Corruption in the Texas juvenile justice system

How might Texans fight for change?


Graphic by Alyssa Anderson

Alexandra Dassopoulos

Though news outlets have recently shed light on criminal justice reforms, they have not highlighted the corrupt juvenile justice system nearly as much. On Nov. 10, Texas state lawmakers announced an agreement to modify the Juvenile Justice Department. But what brought about this agreement and what changes should be made to improve the broken juvenile justice system? This past November, Elizabeth Henneke, an advocate for juvenile justice, spoke to a Dallas group of around 30 individuals to spread her knowledge on necessary reform.  

According to the State Office of Risk Management, the Texas Juvenile Justice Department “has had the highest injury frequency rate among all reporting entities over the last decade.” The Sunset Advisory Commission of the state legislature has reported a 71% turnover rate for juvenile correctional officers. The committee also reported a 35% increase in suicide assessments and a 19% increase in aggressive behaviors following lockdowns at juvenile facilities in the fall of 2021. 

One organization working to reconstruct the failed system is Lone Star Justice Alliance. Founded by Henneke in 2017, Lone Star advocates for a justice system that uses appropriate responses for youth, combined with equitable and fair practices. Its goal is to provide real justice, combat juvenile reoffending and promote recovery in the juvenile justice system, ending the mistreatment of these victims. 

Henneke, whose father was a juvenile correctional officer in Huntsville, was inspired to start her non-profit based on experiences during her own childhood. Every summer, at the jail where her father worked, she spent time with female inmates in the kitchen.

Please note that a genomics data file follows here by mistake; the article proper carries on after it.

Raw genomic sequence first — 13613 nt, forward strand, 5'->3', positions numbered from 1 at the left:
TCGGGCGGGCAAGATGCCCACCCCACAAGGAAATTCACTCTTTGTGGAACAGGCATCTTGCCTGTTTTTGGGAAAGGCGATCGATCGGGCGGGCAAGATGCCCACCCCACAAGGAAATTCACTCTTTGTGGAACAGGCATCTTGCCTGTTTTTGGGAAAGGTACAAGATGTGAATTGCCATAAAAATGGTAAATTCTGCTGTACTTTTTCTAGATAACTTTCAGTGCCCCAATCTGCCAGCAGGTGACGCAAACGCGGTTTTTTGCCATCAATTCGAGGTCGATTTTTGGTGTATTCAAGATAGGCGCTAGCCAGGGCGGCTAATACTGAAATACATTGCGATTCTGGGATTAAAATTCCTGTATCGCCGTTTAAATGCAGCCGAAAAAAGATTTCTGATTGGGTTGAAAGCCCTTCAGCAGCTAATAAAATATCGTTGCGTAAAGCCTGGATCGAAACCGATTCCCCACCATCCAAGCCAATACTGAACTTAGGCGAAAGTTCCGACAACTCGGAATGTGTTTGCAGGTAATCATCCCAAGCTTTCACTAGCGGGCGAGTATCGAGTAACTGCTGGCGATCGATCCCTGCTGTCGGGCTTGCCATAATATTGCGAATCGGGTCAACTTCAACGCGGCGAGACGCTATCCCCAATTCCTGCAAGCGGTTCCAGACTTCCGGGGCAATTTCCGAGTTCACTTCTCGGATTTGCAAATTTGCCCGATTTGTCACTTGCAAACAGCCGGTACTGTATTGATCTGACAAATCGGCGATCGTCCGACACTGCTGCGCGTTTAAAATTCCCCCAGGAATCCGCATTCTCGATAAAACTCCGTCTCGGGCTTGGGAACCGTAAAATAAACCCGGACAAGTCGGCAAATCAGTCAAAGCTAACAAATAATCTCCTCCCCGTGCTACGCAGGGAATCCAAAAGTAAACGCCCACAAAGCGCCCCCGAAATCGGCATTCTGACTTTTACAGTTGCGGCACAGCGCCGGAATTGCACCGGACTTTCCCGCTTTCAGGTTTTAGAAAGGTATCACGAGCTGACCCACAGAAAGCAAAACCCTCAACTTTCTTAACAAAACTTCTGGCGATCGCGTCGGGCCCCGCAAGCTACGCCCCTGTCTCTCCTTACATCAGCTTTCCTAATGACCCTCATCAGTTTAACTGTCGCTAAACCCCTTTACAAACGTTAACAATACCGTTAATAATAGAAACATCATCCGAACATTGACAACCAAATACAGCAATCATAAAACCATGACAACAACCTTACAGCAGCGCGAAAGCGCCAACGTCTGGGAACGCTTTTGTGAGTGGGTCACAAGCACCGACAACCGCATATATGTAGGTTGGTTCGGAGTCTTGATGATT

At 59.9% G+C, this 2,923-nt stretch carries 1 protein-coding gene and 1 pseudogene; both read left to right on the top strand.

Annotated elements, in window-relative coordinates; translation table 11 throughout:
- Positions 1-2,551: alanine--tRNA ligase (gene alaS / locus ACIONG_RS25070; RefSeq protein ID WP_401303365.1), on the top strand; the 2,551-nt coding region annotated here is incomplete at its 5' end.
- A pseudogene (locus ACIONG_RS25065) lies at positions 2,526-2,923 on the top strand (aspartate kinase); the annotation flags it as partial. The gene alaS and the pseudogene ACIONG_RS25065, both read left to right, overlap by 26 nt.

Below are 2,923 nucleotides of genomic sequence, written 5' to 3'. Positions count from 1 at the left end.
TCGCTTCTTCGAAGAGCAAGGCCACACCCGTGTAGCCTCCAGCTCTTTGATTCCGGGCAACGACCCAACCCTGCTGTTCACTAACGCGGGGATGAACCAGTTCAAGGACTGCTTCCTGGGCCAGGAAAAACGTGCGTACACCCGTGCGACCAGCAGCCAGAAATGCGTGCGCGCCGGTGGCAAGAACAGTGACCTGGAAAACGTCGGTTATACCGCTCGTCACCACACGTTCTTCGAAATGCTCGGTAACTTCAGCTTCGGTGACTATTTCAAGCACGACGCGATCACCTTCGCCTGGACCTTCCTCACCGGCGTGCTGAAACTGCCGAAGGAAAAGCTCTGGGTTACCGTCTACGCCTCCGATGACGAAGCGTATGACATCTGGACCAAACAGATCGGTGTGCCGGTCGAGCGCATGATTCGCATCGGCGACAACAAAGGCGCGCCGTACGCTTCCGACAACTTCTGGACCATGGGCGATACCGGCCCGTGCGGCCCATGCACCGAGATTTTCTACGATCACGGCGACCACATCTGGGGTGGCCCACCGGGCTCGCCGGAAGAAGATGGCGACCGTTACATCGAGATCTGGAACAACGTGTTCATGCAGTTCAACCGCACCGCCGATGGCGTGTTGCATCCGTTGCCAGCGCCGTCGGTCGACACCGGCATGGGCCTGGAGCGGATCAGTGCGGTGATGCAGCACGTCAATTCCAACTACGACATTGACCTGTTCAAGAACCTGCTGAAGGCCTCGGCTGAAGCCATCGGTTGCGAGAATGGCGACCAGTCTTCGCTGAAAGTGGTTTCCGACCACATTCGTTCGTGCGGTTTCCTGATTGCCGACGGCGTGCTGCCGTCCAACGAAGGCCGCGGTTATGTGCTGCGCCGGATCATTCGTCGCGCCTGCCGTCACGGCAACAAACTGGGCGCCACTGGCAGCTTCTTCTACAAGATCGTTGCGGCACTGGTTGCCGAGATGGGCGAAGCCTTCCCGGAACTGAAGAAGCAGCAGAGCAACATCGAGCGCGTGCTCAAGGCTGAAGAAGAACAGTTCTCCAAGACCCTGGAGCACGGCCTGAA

“I would hear their stories of how poverty and trauma had combined to lead them into the situations that had led to their convictions,” Henneke said. “I started to be really concerned that we were just cycling people in and out of those doors and not really doing anything to address the underlying condition.”

Striving to reform all aspects of the juvenile justice system, Henneke’s non-profit works in three program areas: Just Sentencing includes the representation of juveniles in court, the Reimagine Justice Institute creates policy change and Transformative Justice pilots alternative sentencing methods.

Henneke said the pandemic worsened conditions exponentially, with staffing shortages and a high turnover rate. 

Because of a lack of staff to monitor the youth, detention centers have implemented lockdowns, during which the juveniles are forced to stay isolated in their cells. The juveniles can be locked in confinement for 23 hours per day, exacerbating behavioral issues, trauma, and mental illnesses among the inmates. Although TJJD’s website says “the juvenile correctional system emphasizes treatment and rehabilitation,” Henneke said the current conditions do not achieve this goal. Henneke also said the only people to blame for these harmful effects are the adults in charge of the system. 

“There are increased concerns about the youth in these facilities, but they’re not the ones running them,” Henneke said. “Seventy-six percent of the kids in TJJD have serious mental illness, serious mental illness that requires intensive inpatient medical treatment. Those are the kids we’re locking up for 23 hours a day.”

In order to address these issues, Henneke said Texas should invest in mental health facilities, diverting children who need counseling, rather than prison, from entering the system. She said that alternative methods to incarceration like these would decrease the recidivism, or reoffending, rate. Henneke also believes that Texas should reevaluate juveniles’ culpability and whether some of their crimes actually warrant jail time. Among these are sex-trafficked adolescents escaping their abusers and those that received racially motivated sentences. 

Henneke said Lone Star welcomes Hockaday students to get involved with the juvenile justice effort and join the organization, whether in local advocacy, persuading authorities or going to the Capitol to testify about policy proposals.

“It really is about harnessing the voices of youth,” Henneke said.